**Material knowledge**  
On multiple levels, our conversation touches on the way material and
knowledge, objects and software are intimately interwoven. It has
motivated Georges to develop his own tools, and also his own paper.
After an intense collaboration with the technical staff of a small paper
factory in The Netherlands, he managed to develop a paper fit to his
needs: a slightly ivory, matte but silky surface which supports the
reproduction of a series of photographs by Bauhaus photographer Moï Ver.
But the company went bankrupt, and although he still has access to the
recipe, without their expertise and equipment he will not be able to
produce the same quality paper ever again.

**Spectral colors**  
"*I met likeminded people like in the Netherlands, and we said to each
other: let’s drop the old Lab color system, and try instead to build a
new spectral system*". Georges is busy developing color systems that are
not limited to the traditional 3, 4, 6 or 7 values, but that are based
on various separation operations that depend on what we want to store
and retrieve on paper.

When the [CIE Commission internationale de
l'éclairage](http://www.colour.org/) begin to build the RGB color models
in the 1920's, it made sense (and fit with the mathematical computation
power available at the time), to simulate the regular way our eyes
simplify, with the help of three kinds of cones, infinite physical color
wavelengths into three color values, as an event, before they are
quantified and evaluated by our brain. These models were developped
using [some statistical
averaging](http://en.wikipedia.org/wiki/CIE_1931_color_space) between
samples of observers. And these subjective observations were than
normalized to build a model that pinpoints specific and measurable

So the perception of these observers ended up in two overlapping
simulations at work when we look at printed pictures: the one their
cones have provided, and the result of the combination of three
different inks chosen for their direct relation with the wavelengths
that please these same cones. This synchronized simplification helped
further models based on RGB (notably XYZ and Lab) and paved the way for
the current ISO separation model used widely for most of the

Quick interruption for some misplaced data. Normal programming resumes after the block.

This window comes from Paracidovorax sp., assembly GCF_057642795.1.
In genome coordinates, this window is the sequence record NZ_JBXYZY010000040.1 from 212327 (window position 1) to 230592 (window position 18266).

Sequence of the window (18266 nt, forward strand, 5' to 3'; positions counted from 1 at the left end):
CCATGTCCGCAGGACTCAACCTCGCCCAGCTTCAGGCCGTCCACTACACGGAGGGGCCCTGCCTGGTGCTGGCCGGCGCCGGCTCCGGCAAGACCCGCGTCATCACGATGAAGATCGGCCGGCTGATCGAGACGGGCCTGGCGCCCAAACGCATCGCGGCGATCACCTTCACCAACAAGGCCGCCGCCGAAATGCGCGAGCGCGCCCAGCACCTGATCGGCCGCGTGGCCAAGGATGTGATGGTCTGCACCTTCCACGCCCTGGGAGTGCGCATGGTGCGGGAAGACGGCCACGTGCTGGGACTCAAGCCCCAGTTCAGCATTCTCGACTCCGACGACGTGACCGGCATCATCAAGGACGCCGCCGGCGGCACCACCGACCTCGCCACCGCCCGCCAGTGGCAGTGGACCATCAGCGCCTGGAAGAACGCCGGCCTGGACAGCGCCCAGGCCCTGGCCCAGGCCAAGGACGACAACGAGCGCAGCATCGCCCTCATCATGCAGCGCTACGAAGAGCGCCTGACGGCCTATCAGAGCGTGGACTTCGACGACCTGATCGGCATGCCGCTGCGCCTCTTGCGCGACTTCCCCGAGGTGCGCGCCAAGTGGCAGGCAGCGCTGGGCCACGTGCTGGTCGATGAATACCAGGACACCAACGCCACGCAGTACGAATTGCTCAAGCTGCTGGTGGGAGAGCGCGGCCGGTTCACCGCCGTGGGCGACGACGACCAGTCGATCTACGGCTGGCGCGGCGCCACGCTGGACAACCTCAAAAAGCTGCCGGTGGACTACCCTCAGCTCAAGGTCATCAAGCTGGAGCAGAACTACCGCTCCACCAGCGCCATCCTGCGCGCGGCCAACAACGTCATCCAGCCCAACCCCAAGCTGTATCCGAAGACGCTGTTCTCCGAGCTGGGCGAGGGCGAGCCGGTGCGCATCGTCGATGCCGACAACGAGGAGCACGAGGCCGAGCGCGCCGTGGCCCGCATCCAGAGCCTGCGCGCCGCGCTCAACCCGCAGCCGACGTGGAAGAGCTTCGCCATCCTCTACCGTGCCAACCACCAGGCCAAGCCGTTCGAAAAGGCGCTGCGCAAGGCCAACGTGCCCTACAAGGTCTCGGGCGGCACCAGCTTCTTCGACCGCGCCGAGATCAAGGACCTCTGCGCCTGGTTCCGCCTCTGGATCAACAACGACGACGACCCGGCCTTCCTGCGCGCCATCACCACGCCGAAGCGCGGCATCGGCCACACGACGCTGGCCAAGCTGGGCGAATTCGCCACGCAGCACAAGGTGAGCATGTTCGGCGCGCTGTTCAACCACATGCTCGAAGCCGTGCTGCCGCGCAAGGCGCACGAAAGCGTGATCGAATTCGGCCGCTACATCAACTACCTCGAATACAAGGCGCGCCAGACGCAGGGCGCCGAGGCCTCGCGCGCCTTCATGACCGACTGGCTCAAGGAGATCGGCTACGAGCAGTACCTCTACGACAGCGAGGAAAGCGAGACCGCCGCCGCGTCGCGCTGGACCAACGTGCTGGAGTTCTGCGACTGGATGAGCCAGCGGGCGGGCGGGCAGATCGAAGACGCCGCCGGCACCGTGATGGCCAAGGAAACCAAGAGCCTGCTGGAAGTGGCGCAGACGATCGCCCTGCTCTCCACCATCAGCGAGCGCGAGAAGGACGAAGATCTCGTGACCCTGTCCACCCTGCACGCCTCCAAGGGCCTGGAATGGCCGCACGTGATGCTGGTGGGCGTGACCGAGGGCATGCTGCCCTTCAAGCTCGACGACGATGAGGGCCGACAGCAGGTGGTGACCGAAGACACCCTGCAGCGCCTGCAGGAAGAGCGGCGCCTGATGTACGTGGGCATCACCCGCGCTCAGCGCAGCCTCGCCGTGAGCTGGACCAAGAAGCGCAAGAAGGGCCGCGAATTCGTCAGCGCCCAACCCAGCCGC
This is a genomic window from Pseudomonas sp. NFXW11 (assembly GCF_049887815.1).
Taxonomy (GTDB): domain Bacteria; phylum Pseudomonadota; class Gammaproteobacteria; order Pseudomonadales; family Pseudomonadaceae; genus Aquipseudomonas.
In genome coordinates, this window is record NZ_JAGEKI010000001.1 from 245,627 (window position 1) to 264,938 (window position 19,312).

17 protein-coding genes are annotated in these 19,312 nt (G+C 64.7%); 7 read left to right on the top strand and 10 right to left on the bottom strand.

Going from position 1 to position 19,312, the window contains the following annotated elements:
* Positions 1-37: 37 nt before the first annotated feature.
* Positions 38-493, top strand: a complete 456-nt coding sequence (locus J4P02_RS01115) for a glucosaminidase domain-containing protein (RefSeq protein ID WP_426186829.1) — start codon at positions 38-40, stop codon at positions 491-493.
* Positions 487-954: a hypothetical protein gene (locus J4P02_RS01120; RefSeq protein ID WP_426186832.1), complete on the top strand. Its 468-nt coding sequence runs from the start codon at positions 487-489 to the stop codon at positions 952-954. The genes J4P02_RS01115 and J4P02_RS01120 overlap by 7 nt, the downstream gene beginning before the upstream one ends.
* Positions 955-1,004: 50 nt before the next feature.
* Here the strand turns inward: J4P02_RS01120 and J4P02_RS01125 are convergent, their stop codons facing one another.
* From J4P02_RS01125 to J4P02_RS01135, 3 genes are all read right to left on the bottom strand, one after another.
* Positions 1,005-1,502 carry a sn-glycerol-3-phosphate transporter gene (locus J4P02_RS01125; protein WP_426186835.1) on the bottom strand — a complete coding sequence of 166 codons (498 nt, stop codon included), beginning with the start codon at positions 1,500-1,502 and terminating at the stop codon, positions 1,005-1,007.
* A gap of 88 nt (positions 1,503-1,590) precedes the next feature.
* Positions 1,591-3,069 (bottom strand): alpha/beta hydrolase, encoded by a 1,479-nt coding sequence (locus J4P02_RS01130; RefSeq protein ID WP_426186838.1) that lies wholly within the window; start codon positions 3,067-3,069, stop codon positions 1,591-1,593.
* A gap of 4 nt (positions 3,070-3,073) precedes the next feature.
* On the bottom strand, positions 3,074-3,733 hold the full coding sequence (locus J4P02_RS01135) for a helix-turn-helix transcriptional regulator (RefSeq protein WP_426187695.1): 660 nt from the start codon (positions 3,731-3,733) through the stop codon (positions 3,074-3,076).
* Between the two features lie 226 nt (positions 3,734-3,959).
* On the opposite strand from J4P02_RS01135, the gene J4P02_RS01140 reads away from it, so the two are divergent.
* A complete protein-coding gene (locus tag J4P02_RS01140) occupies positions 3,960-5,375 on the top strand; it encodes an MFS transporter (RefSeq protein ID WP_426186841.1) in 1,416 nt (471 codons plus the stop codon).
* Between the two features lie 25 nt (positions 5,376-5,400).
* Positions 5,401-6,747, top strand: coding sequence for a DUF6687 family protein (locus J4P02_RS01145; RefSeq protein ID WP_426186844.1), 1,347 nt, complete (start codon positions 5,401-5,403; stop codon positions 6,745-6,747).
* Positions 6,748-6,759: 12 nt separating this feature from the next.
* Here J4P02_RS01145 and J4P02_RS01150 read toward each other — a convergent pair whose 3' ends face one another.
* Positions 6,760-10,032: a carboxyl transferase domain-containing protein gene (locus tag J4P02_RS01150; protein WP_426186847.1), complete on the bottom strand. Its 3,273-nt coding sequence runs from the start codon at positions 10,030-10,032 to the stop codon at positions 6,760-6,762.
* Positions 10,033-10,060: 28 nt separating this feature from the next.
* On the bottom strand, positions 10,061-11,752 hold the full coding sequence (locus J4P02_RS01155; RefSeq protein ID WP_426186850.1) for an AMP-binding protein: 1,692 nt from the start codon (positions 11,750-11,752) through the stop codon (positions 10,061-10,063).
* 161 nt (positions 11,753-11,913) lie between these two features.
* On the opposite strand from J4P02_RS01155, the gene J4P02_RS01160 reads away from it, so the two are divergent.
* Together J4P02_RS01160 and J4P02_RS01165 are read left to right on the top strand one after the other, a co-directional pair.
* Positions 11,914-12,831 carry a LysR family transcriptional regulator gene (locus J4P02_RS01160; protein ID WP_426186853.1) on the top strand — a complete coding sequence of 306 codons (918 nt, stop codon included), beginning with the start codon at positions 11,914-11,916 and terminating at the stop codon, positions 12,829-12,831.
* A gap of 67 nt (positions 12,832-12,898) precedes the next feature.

quadrichromatic printed images nowadays.

But we lost a diversity of color events in that double reduction: mostly
all saturated colors in between, and colors that look the same under
certain conditions but not under others (a phenomenon linked to
[metamerism](http://en.wikipedia.org/wiki/Metamerism_(color))). And if
we experience everyday marvelous and rich color **events** in our
brains, all different depending on our sex and origin, we have also
progressively standardised the way we perceive printed color separation
and the amount of colorised experiences we've acknowledged not to find
in there.

Georges' openness to rethink the color model will not only benefit color
reproduction, but also in another field of his activity, the archiving
of sensible material. And it's use can even be enlarged with the
archiving of information about actual pigments in the file format that
stores the full spectral data of an image.

gloves]({filename}/images/uploads/DSC03256.jpg "White gloves"){: .alignright .size-medium .wp-image-3089 }

He is finishing a special edition of images from the archives of the
[Scott Polar Research
Institute](http://www.freezeframe.ac.uk/gallery/gallery). He puts on
white gloves and shows us 5 cahiers of photographs taken by Herbert
Ponting. The images document the catastrophic Terra Nova expedition
undertaken by Robert Falcon Scott in 1912. Duplicates rather than
reproductions, these contemporary
[platinotypes](http://en.wikipedia.org/wiki/Platinotype) are meant to
survive their originals (assumed life span ca. 1000 years). Their
exceptionally refined quality is accentuated by the bristle character of
their subject matter. Scott and their party never returned from the
Terra Nova expedition. But the penetrating gaze of those adventurous
men, dressed in layers of self repaired clothes, will miraculously
survive after being photographed, archived, scanned, digitized,
described, retouched and finally printed in three monochromes on acid
free paper.

![PD\*27005129]({filename}/images/uploads/captain-scott_1299075c.jpg "PD*27005129"){: .alignright .size-medium .wp-image-3089 }  
<small>Captain Scott in his cabin</small>